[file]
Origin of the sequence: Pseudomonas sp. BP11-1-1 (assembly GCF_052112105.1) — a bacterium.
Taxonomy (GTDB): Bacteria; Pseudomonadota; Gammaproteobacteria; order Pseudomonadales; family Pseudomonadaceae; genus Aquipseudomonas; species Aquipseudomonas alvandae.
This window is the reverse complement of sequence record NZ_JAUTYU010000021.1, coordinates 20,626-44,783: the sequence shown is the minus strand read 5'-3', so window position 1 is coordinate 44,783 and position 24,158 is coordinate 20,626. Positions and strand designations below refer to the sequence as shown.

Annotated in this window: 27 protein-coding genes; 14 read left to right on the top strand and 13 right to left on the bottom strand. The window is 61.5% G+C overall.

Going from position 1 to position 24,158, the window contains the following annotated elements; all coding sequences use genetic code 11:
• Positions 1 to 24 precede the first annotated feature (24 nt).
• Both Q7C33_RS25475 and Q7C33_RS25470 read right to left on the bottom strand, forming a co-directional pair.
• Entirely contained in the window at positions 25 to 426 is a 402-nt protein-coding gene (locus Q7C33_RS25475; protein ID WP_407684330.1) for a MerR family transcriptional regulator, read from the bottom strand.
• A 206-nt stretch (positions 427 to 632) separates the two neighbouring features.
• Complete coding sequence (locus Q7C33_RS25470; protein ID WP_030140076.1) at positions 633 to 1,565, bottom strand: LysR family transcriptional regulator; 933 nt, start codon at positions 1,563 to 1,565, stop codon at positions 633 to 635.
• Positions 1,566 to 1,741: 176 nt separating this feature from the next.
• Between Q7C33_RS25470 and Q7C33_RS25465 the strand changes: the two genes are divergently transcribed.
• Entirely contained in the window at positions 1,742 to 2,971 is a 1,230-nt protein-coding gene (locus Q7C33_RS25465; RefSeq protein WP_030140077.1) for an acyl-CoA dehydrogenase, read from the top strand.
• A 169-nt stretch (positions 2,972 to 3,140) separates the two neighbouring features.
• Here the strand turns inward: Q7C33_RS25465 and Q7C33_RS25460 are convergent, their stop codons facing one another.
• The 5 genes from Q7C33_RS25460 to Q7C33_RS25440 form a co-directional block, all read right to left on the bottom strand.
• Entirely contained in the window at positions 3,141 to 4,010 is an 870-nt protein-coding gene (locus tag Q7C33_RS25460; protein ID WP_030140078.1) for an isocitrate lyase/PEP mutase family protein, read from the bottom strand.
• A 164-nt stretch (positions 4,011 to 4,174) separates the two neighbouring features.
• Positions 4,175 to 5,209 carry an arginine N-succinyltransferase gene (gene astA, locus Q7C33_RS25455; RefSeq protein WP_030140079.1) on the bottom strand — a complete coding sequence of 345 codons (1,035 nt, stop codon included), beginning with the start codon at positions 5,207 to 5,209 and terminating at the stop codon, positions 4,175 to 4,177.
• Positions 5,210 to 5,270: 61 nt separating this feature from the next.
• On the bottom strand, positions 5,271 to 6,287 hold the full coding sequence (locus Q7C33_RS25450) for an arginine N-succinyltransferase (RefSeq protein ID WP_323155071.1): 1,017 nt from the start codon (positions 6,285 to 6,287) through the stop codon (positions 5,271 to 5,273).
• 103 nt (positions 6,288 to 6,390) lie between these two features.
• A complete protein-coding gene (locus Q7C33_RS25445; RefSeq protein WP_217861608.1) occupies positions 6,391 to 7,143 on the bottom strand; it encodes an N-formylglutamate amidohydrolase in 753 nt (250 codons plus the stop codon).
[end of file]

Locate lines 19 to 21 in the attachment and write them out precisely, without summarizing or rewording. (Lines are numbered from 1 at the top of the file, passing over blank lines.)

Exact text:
• Positions 4,175 to 5,209 carry an arginine N-succinyltransferase gene (gene astA, locus Q7C33_RS25455; RefSeq protein WP_030140079.1) on the bottom strand — a complete coding sequence of 345 codons (1,035 nt, stop codon included), beginning with the start codon at positions 5,207 to 5,209 and terminating at the stop codon, positions 4,175 to 4,177.
• Positions 5,210 to 5,270: 61 nt separating this feature from the next.
• On the bottom strand, positions 5,271 to 6,287 hold the full coding sequence (locus Q7C33_RS25450) for an arginine N-succinyltransferase (RefSeq protein ID WP_323155071.1): 1,017 nt from the start codon (positions 6,285 to 6,287) through the stop codon (positions 5,271 to 5,273).